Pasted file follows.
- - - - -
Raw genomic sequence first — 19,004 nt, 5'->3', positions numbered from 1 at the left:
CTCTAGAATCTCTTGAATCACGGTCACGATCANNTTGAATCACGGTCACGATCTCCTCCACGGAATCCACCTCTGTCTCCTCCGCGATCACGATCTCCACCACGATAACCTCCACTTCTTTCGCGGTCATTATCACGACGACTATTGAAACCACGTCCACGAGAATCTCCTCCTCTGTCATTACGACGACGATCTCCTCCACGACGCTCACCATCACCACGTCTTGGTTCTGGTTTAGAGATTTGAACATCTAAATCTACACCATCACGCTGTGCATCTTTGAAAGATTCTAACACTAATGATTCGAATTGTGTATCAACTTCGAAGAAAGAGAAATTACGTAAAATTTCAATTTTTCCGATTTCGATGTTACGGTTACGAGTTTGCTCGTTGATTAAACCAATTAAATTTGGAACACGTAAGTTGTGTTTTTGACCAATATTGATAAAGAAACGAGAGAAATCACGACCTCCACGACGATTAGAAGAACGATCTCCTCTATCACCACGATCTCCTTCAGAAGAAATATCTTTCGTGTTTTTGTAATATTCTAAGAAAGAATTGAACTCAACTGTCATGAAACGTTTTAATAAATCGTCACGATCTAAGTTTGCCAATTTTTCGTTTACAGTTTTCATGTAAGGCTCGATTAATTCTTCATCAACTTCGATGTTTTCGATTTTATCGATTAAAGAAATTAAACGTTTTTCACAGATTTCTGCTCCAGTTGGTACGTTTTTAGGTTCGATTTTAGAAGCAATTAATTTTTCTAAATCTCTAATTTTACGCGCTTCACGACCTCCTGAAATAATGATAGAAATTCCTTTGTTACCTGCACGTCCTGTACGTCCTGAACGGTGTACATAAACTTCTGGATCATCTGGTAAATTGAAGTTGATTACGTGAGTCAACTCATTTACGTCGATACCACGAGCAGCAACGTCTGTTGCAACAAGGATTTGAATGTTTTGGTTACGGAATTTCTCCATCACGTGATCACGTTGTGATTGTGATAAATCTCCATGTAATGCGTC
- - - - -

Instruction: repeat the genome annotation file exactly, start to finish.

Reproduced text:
Raw genomic sequence first — 19,004 nt, 5'->3', positions numbered from 1 at the left:
CTCTAGAATCTCTTGAATCACGGTCACGATCANNTTGAATCACGGTCACGATCTCCTCCACGGAATCCACCTCTGTCTCCTCCGCGATCACGATCTCCACCACGATAACCTCCACTTCTTTCGCGGTCATTATCACGACGACTATTGAAACCACGTCCACGAGAATCTCCTCCTCTGTCATTACGACGACGATCTCCTCCACGACGCTCACCATCACCACGTCTTGGTTCTGGTTTAGAGATTTGAACATCTAAATCTACACCATCACGCTGTGCATCTTTGAAAGATTCTAACACTAATGATTCGAATTGTGTATCAACTTCGAAGAAAGAGAAATTACGTAAAATTTCAATTTTTCCGATTTCGATGTTACGGTTACGAGTTTGCTCGTTGATTAAACCAATTAAATTTGGAACACGTAAGTTGTGTTTTTGACCAATATTGATAAAGAAACGAGAGAAATCACGACCTCCACGACGATTAGAAGAACGATCTCCTCTATCACCACGATCTCCTTCAGAAGAAATATCTTTCGTGTTTTTGTAATATTCTAAGAAAGAATTGAACTCAACTGTCATGAAACGTTTTAATAAATCGTCACGATCTAAGTTTGCCAATTTTTCGTTTACAGTTTTCATGTAAGGCTCGATTAATTCTTCATCAACTTCGATGTTTTCGATTTTATCGATTAAAGAAATTAAACGTTTTTCACAGATTTCTGCTCCAGTTGGTACGTTTTTAGGTTCGATTTTAGAAGCAATTAATTTTTCTAAATCTCTAATTTTACGCGCTTCACGACCTCCTGAAATAATGATAGAAATTCCTTTGTTACCTGCACGTCCTGTACGTCCTGAACGGTGTACATAAACTTCTGGATCATCTGGTAAATTGAAGTTGATTACGTGAGTCAACTCATTTACGTCGATACCACGAGCAGCAACGTCTGTTGCAACAAGGATTTGAATGTTTTGGTTACGGAATTTCTCCATCACGTGATCACGTTGTGATTGTGATAAATCTCCATGTAATGCGTC